More on “More Ear-itating Word Abuse”

Posted on Tuesday, July 16, 2019, at 11:00 pm

Last month we reran More Ear-itating Word Abuse by our late writer Tom Stern. The article first appeared in August 2013. We heard from many readers, and their comments were just about evenly split between:

For years I’ve hated hearing people mispronounce these words. Thank you for shining a spotlight on this subject.

and

You are stuck in place while the language is evolving. You are prescriptivists when it is descriptivists who evolve and survive.

For those unfamiliar with such terms, prescriptivists are those who prescribe what they think is right, generally based on past practice and acceptance, and descriptivists are those who observe the world and describe what people are doing in current practice.

Tom Stern liked to portray himself as a language curmudgeon (he also sometimes called himself a fussbudget), but what he really enjoyed was stirring the pot, taking a defensible position, and then getting people to think about how they are using language.

Are we at GrammarBook.com prescriptivists? We’ve certainly been accused of it, especially when we write things like “Dour  The correct pronunciation is ‘doo-er.’ ” But we’ve also been abandoned by readers who think we’ve betrayed their bent toward prescriptivism when we insist that as well as who can be used as a pronoun to describe people (Old Superstitions Die Hard). Moreover, some readers have disapproved of our acceptance of the singular they in certain circumstances (more on that in upcoming newsletters).

We like to think of ourselves as neutral, somewhere close to half-way between prescriptivism and descriptivism. Okay, well, maybe the truth is we are a bit more on the side of prescriptivism, and we might be more comfortable with the term traditionalists. We are, however, willing to revisit certain positions and loosen the leash a bit when facts and circumstances support doing so:

Dour  The traditional pronunciation is “doo-er.” A standard variant that is now commonly heard is “dower.”

Forte  (meaning “strength” or “talent”) The traditionally preferred pronunciation is “fort.” American English has now tilted toward for-tay (also see More on Misspoken or Mispronounced Words and Phrases).

Schism  The traditional pronunciation is “sizzum.” However, “skizzum” is rapidly gaining ground.

Short-lived  Because the compound is derived from the noun life rather than the verb live, it is etymologically correct to use a long i. However, the short i pronunciation is now commonly acceptable.

Where we won’t budge is in the area of fad or vogue words and terms that transition from fresh and edgy to stale and tedious due to manic overuse. One such term that has been hanging around irritating us language fussbudgets is “very unique.” To be unique is to be “one of a kind,” not to be unusual. How can something be “very one of a kind”? We draw the line at accepting usages that diminish the power and value of a word that was perfectly good to begin with.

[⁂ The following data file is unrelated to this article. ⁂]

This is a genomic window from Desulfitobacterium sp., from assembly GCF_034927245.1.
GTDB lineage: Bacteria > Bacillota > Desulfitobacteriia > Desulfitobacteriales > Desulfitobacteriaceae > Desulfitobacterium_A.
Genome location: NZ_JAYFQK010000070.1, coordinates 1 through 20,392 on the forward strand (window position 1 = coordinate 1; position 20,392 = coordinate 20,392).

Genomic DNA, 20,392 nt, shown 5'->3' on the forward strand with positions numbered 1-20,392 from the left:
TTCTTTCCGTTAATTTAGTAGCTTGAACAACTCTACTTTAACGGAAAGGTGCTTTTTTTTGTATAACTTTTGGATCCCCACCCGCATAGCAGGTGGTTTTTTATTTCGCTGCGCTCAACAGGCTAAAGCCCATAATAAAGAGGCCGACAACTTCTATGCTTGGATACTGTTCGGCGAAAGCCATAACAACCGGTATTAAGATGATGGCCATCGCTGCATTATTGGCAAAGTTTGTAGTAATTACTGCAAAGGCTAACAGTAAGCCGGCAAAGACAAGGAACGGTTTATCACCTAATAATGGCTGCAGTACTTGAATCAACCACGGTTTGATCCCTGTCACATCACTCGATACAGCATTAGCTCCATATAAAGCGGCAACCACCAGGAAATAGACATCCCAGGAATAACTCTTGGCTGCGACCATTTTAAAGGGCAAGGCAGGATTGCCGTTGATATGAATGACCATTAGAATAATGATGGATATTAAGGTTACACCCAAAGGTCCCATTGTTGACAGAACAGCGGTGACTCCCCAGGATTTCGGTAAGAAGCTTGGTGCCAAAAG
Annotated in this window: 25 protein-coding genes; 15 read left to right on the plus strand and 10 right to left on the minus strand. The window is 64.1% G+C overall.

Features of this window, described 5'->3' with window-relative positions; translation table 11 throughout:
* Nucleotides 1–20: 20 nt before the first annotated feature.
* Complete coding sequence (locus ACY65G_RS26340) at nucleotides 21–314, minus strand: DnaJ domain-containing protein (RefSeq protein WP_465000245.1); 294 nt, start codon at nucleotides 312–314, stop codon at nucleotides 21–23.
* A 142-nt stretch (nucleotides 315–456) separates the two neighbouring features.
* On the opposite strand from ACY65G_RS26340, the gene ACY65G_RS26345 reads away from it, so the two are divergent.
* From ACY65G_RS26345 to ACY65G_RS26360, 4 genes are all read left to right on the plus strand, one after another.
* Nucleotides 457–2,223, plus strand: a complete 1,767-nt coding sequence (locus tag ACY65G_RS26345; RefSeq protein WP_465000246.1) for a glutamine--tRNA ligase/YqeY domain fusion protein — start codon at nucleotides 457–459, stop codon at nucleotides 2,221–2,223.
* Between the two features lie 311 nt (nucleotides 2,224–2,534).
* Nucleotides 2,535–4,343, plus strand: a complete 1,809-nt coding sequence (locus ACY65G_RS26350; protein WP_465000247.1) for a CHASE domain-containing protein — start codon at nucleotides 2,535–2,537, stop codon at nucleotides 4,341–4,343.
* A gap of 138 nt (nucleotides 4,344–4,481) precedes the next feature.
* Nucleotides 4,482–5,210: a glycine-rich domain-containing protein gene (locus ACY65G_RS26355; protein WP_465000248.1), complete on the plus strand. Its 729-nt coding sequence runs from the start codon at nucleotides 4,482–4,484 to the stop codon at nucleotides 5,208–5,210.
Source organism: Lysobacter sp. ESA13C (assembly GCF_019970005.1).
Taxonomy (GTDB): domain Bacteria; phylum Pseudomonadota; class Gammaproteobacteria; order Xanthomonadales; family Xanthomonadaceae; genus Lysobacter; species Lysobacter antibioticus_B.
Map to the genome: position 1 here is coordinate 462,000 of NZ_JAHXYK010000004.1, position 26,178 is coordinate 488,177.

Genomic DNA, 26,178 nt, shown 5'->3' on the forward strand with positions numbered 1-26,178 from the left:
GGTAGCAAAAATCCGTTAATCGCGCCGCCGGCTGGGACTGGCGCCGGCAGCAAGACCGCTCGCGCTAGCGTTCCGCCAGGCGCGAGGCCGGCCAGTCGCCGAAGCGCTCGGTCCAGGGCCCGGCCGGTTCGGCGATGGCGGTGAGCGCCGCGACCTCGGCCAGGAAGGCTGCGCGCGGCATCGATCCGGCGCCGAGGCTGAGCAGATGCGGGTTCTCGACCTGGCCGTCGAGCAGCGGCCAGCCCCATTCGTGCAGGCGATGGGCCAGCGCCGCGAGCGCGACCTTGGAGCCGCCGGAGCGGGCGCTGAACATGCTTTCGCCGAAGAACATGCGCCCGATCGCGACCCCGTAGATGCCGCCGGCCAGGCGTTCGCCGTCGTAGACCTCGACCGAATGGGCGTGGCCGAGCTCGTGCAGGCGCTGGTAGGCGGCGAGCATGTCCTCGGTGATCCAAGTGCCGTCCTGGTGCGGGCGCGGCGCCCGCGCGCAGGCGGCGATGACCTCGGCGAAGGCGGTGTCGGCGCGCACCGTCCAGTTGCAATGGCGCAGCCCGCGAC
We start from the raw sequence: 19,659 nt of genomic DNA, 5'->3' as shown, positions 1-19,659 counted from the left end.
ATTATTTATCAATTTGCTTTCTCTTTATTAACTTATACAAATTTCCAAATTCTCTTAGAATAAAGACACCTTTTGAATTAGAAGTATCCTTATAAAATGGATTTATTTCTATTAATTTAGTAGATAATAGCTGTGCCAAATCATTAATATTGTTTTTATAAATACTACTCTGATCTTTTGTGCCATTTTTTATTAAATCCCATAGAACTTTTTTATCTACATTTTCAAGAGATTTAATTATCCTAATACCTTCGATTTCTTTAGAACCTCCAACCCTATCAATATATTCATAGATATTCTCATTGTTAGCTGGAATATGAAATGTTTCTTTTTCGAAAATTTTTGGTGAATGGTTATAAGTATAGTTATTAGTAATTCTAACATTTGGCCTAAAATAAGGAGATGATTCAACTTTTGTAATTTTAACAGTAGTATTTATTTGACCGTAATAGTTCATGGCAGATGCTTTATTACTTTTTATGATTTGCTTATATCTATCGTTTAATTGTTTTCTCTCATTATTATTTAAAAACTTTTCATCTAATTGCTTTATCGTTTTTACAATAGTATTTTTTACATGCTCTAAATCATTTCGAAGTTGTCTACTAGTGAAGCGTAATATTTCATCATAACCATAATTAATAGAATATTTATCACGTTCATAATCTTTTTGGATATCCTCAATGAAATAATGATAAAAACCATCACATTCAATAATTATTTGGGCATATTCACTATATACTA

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Sentence Sequence and Transition

Posted on Tuesday, July 9, 2019, at 11:00 pm

A challenge that any writer can run into is establishing fluent forward movement among sentences. To ensure understanding for readers, writers need to clearly connect related thoughts and properly signal when one is shifting to another. Consider this text: Janice is going to Nashville. She enjoys traveling. She loves rock music and concerts. Her favorite …

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How Did They Get In Here?

Posted on Tuesday, July 2, 2019, at 11:00 pm

Writers today have problems keeping their sentences internally consistent. This is especially true of print journalists. Because of staff cutbacks at financially challenged newspapers, many articles are proofread hastily, if at all. Combine that with the shocking decline in Americans’ English language skills over the last fifty years or so and you get sentences unworthy …

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Posted on Tuesday, June 25, 2019, at 11:00 pm

Last week we discussed how predicates form half of a clause. This week we’ll look closer at the other half, subjects. If the predicate is the engine of the action we communicate, the subject is the body of the vehicle being driven by it, including parts and accessories. The subject includes at least one noun (or noun …

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Predicating Our Knowledge of Predicates

Posted on Tuesday, June 18, 2019, at 11:00 pm

A thorough review of English structure includes understanding subjects and predicates in broader terms. While the concepts of subjects and predicates in their totality may not be as commonly taught as they once were, a brief study will both reinforce our facility as writers and grammarians and further acquaint us with grammatical terminology. Today, we’ll focus on the predicate, the engine of the …

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